Whether it is the first time your child attends a school environment or the first time your child attends a new school, the experience can be challenging for some families, especially families with a child diagnosed with Autism. However, with preparation, you may alleviate some of the stress by following these tips and suggestions.
Familiarize Your Child’s Surrounding
If possible, have your child visit the school before the first day. Have your child explore the classroom by having her sit on her desk, and walking around the classroom and other rooms. Have your child meet the teacher and any other staff that will be helping your child in school. Exposing your child to the school setting and staff may help with transitions and get them comfortable with their new surroundings.
Start adjusting the bedtime and morning routines for your child that will prepare them for school. We cannot expect the child to remember the sleep routine for school nights after a long summer break, nor can we expect all skills to be remembered when starting a new school. Start practicing the morning routines like getting up at a certain time, getting dressed, and eating breakfast before school starts.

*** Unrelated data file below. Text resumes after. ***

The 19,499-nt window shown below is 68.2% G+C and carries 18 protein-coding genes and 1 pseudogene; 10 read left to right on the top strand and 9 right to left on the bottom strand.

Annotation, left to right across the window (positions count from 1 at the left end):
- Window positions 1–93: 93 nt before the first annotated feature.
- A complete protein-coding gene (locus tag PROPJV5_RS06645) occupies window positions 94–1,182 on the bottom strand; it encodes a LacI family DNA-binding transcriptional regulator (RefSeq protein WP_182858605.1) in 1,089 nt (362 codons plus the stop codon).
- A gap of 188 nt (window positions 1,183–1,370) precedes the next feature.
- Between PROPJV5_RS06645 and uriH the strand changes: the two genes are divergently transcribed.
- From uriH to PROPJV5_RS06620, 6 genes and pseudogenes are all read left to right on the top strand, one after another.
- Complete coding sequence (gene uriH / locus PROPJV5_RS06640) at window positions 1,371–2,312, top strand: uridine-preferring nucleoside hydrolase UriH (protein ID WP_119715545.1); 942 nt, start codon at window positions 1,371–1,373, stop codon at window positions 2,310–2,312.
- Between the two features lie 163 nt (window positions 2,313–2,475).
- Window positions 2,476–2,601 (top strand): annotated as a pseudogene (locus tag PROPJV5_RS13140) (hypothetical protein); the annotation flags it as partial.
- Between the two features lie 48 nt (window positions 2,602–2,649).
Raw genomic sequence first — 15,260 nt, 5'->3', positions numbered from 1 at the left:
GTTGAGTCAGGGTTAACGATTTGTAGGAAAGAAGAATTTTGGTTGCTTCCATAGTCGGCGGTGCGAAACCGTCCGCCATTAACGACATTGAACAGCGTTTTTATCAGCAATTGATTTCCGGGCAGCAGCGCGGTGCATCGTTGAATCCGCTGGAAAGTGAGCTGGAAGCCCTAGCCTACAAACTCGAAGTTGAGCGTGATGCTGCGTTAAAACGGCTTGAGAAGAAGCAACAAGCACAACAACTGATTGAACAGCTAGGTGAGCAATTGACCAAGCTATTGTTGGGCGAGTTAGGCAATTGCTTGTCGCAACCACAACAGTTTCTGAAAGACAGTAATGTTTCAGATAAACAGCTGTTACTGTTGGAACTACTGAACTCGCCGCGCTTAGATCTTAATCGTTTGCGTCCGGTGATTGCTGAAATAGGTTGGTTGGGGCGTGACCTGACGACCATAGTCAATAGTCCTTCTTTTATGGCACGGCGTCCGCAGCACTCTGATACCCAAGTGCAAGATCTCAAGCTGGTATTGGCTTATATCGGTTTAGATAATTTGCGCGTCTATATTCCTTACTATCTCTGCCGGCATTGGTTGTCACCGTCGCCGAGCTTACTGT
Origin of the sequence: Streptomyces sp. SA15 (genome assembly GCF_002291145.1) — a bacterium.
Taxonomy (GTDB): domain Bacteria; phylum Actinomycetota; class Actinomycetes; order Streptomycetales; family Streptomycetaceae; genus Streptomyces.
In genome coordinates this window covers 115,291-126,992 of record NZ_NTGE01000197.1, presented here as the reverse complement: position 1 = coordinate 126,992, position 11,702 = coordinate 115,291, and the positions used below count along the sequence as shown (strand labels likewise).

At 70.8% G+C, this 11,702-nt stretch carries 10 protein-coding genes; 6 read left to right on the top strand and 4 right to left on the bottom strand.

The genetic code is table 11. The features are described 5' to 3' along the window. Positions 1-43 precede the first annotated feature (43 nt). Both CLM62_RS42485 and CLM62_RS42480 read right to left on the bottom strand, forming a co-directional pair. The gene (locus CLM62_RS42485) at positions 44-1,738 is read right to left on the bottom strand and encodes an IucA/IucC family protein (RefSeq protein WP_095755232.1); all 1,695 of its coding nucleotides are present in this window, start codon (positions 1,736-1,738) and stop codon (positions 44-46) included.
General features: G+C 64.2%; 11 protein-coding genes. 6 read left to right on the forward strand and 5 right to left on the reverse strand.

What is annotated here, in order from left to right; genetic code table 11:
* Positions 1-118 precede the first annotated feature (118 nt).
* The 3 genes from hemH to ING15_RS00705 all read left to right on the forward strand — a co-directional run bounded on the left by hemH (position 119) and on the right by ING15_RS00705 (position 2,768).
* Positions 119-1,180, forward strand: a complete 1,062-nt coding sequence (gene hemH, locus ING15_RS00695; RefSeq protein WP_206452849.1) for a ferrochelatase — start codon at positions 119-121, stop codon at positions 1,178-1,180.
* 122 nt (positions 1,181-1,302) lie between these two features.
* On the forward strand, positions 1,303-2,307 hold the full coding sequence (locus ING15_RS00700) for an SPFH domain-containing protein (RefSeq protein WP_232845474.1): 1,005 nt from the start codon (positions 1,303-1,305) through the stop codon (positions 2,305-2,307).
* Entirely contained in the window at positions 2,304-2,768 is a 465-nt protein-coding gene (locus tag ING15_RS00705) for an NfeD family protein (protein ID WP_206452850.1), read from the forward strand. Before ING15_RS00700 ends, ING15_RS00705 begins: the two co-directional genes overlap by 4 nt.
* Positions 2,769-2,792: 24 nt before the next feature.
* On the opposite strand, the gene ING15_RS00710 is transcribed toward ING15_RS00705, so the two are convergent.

Communicate with the Teacher
Talk with the teacher about any questions you may have. Questions like what the schedule will be, if they will accommodate your child asking to use the restroom, and if visual supports will be given may be important questions to ask. In addition to asking the teacher questions, inform the teacher about your child’s interests, strengths, and things that your child may need help with. Try to attend a parent-teacher meeting as soon as possible to discuss everything you would like to know and for the teacher to know.
Enroll in BCOTB Programs
Here at BCOTB, we offer the Toddler Achievement Program (TAP), School Readiness Program (SRP, and School Success Program that prepares children with vital skills to meet critical and developmental milestones, to prepare preschool children the skills needed in the preschool/kindergarten settings, and to prepare them with skills to participate in a mainstream classroom.